Written by Italy Correspondent and Artist Carol Schultheiss in Cavallini.
Culture is a big playing field with lots of different aspects, Here in Italy, I love finding and exploring the overlaps. This one includes wine, design and a reclaimed quarry.
During the VinItaly Fair in Verona I met an engaging young woman, Veronica Tommasini. Her family has a vineyard and a new cantina in the hills northwest of, and overlooking, Verona. We met at an event where she received her Masters Degree diploma in Packaging and Wine Communications From the University of Verona
We traveled up a winding narrow road with sharp turns where cars had to stop, half pulled into side roads, to let other cars pass, classic Italian countryside driving. We kept our eyes out for the name Piccoli and were almost ready to turn back, when; there it was, perched high on a hilltop. And what a surprise, the new and modern building with clean lines was built, inserted into the rock face of an abandoned quarry! Talk about recycling! They told me that the surrounding stone walls are also good for the aging wine; keeping it in nature and helping to maintain the stable temperature.
The new cantina is the indicator of the family’s new activity. While they have long had vineyards, the grapes were sold to other producers. They have only recently entered into wine production; their first bottles came on the market in 2007. The business is small, producing a bit more than twenty thousand bottles a year. And this is where they want to be: a niche producer, creating special, quality products.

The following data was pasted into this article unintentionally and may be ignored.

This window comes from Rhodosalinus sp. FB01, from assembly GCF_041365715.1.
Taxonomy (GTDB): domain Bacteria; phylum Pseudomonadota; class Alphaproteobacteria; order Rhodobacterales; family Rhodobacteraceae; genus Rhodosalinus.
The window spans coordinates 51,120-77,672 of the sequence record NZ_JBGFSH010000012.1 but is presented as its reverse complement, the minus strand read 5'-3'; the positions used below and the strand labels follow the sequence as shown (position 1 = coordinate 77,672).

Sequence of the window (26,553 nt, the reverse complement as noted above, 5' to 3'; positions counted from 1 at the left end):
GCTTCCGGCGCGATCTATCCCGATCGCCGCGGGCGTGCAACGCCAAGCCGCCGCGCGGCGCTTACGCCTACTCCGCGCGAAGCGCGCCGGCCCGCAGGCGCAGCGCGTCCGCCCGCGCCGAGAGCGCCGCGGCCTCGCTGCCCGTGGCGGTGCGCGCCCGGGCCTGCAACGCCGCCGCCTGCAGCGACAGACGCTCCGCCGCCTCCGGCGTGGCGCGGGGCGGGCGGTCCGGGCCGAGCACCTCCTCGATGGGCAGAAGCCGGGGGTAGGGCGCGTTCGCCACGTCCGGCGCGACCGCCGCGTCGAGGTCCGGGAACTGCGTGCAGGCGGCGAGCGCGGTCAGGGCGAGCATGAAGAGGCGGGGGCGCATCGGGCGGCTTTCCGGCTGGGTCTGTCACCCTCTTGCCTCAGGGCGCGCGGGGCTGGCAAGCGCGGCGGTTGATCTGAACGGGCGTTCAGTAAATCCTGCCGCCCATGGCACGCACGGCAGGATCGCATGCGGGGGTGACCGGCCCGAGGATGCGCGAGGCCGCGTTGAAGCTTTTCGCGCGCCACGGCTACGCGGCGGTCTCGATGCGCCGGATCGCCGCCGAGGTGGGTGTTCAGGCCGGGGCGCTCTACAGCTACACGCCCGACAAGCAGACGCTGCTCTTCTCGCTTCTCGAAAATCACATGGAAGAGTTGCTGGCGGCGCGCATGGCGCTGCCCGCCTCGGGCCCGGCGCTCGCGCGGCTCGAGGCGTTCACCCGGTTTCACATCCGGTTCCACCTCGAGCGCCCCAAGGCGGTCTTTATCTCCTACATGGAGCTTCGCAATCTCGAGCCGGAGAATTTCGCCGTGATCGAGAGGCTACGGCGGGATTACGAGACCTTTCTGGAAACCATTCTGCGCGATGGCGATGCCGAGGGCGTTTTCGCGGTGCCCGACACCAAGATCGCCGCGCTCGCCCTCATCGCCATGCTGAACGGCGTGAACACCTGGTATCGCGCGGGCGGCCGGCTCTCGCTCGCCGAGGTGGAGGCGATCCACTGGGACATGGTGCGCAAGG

Back to Veronica. Her first love was/is design. She got her degree in design at NABA (Nuova Accademia di Belle Arti) in Milan, where she studied under the president, Alessandro Guerriero, a leading Italian figure in design and architecture. Her areas of interest were fashion, textiles and interior design. But after school, she got lured into running the commercial aspect of the families wine business. She hasn’t, however abandoned her design interests completely. She still finds ways to utilize her first love. She has designed the company’s logo, a rose design created as homage to her mother, the inspiring presence and name behind the cantina. She has also designed the wine tasting area. These rooms are frequently subterranean and almost always traditional; rock or brick vaults with massive wood details. Here the room is on the second floor with sweeping views of the hillside through the enormous glass windows. Veronica has chosen to create a clean white space with silvery details. The result is open and fresh and allows you to really see, examine the color of the wine in your glass.
The color of wine is very important to wine culture, and here there are creative surprises. One of these is their garnet (or rose petal) colored spumante. Created to support the other reds the cantina produces, Valpolicella and Amarone, it’s a tasty wine with an unusual and beautiful color. And it’s already in demand. While it’s suggested as an antipasto or pizza accompaniment, two local Japanese catering chefs have decided it is their preferred wine to serve with raw fish. The unusual festive color will clearly add to the spirited atmosphere of any occasion where it is served.
Another wine, a special mix has balsamic tones present. I was told that the pinewoods, bordering the part of the vineyard where those grapes grow, impart this flavor. I had no idea that perfumes carried on the wind could actually change the flavor of the grapes and the wine made from them. I thought it had to do with the soil. My respect for the complexity of wine creation as an art is growing.
So this was my outing: nature, design, recycling, something old, something new. Italian culture with its many facets and in the center, a modern Italian woman.
The wines, at this moment, are not exported to the USA, but you can go to the website below for a vicarious visit to the cantina and the hillsides outside Verona.
Photography by Carol Schultheiss in Cavallini.
Piccoli Wine: http://www.piccoliwine.it